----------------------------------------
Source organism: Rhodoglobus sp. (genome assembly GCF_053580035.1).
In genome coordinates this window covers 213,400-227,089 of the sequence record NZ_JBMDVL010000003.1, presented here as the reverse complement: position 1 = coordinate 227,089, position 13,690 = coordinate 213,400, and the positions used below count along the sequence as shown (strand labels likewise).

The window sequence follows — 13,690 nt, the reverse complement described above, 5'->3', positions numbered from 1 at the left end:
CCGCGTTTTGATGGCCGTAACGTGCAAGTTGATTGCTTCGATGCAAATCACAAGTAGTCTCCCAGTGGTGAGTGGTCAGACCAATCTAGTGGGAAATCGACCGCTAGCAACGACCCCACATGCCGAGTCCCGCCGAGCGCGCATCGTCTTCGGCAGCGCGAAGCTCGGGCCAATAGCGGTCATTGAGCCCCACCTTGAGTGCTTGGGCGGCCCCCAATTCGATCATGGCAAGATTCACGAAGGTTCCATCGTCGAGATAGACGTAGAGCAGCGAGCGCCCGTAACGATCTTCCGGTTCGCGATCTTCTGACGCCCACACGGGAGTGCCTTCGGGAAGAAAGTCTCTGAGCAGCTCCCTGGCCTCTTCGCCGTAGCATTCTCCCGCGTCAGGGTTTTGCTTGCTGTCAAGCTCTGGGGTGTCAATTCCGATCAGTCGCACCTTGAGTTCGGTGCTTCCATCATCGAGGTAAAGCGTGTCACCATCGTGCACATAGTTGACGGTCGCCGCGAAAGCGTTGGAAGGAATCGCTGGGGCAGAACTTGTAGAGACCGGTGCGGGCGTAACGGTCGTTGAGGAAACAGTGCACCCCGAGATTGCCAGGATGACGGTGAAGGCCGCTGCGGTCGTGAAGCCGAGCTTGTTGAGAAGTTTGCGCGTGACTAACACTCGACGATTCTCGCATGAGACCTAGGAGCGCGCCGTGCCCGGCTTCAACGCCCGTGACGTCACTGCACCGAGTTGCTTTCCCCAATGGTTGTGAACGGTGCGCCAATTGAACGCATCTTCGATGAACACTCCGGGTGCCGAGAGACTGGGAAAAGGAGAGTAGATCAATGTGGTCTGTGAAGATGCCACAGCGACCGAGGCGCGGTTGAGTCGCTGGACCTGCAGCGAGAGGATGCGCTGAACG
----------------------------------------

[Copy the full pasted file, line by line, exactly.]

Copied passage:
Source organism: Rhodoglobus sp. (genome assembly GCF_053580035.1).
In genome coordinates this window covers 213,400-227,089 of the sequence record NZ_JBMDVL010000003.1, presented here as the reverse complement: position 1 = coordinate 227,089, position 13,690 = coordinate 213,400, and the positions used below count along the sequence as shown (strand labels likewise).

The window sequence follows — 13,690 nt, the reverse complement described above, 5'->3', positions numbered from 1 at the left end:
CCGCGTTTTGATGGCCGTAACGTGCAAGTTGATTGCTTCGATGCAAATCACAAGTAGTCTCCCAGTGGTGAGTGGTCAGACCAATCTAGTGGGAAATCGACCGCTAGCAACGACCCCACATGCCGAGTCCCGCCGAGCGCGCATCGTCTTCGGCAGCGCGAAGCTCGGGCCAATAGCGGTCATTGAGCCCCACCTTGAGTGCTTGGGCGGCCCCCAATTCGATCATGGCAAGATTCACGAAGGTTCCATCGTCGAGATAGACGTAGAGCAGCGAGCGCCCGTAACGATCTTCCGGTTCGCGATCTTCTGACGCCCACACGGGAGTGCCTTCGGGAAGAAAGTCTCTGAGCAGCTCCCTGGCCTCTTCGCCGTAGCATTCTCCCGCGTCAGGGTTTTGCTTGCTGTCAAGCTCTGGGGTGTCAATTCCGATCAGTCGCACCTTGAGTTCGGTGCTTCCATCATCGAGGTAAAGCGTGTCACCATCGTGCACATAGTTGACGGTCGCCGCGAAAGCGTTGGAAGGAATCGCTGGGGCAGAACTTGTAGAGACCGGTGCGGGCGTAACGGTCGTTGAGGAAACAGTGCACCCCGAGATTGCCAGGATGACGGTGAAGGCCGCTGCGGTCGTGAAGCCGAGCTTGTTGAGAAGTTTGCGCGTGACTAACACTCGACGATTCTCGCATGAGACCTAGGAGCGCGCCGTGCCCGGCTTCAACGCCCGTGACGTCACTGCACCGAGTTGCTTTCCCCAATGGTTGTGAACGGTGCGCCAATTGAACGCATCTTCGATGAACACTCCGGGTGCCGAGAGACTGGGAAAAGGAGAGTAGATCAATGTGGTCTGTGAAGATGCCACAGCGACCGAGGCGCGGTTGAGTCGCTGGACCTGCAGCGAGAGGATGCGCTGAACG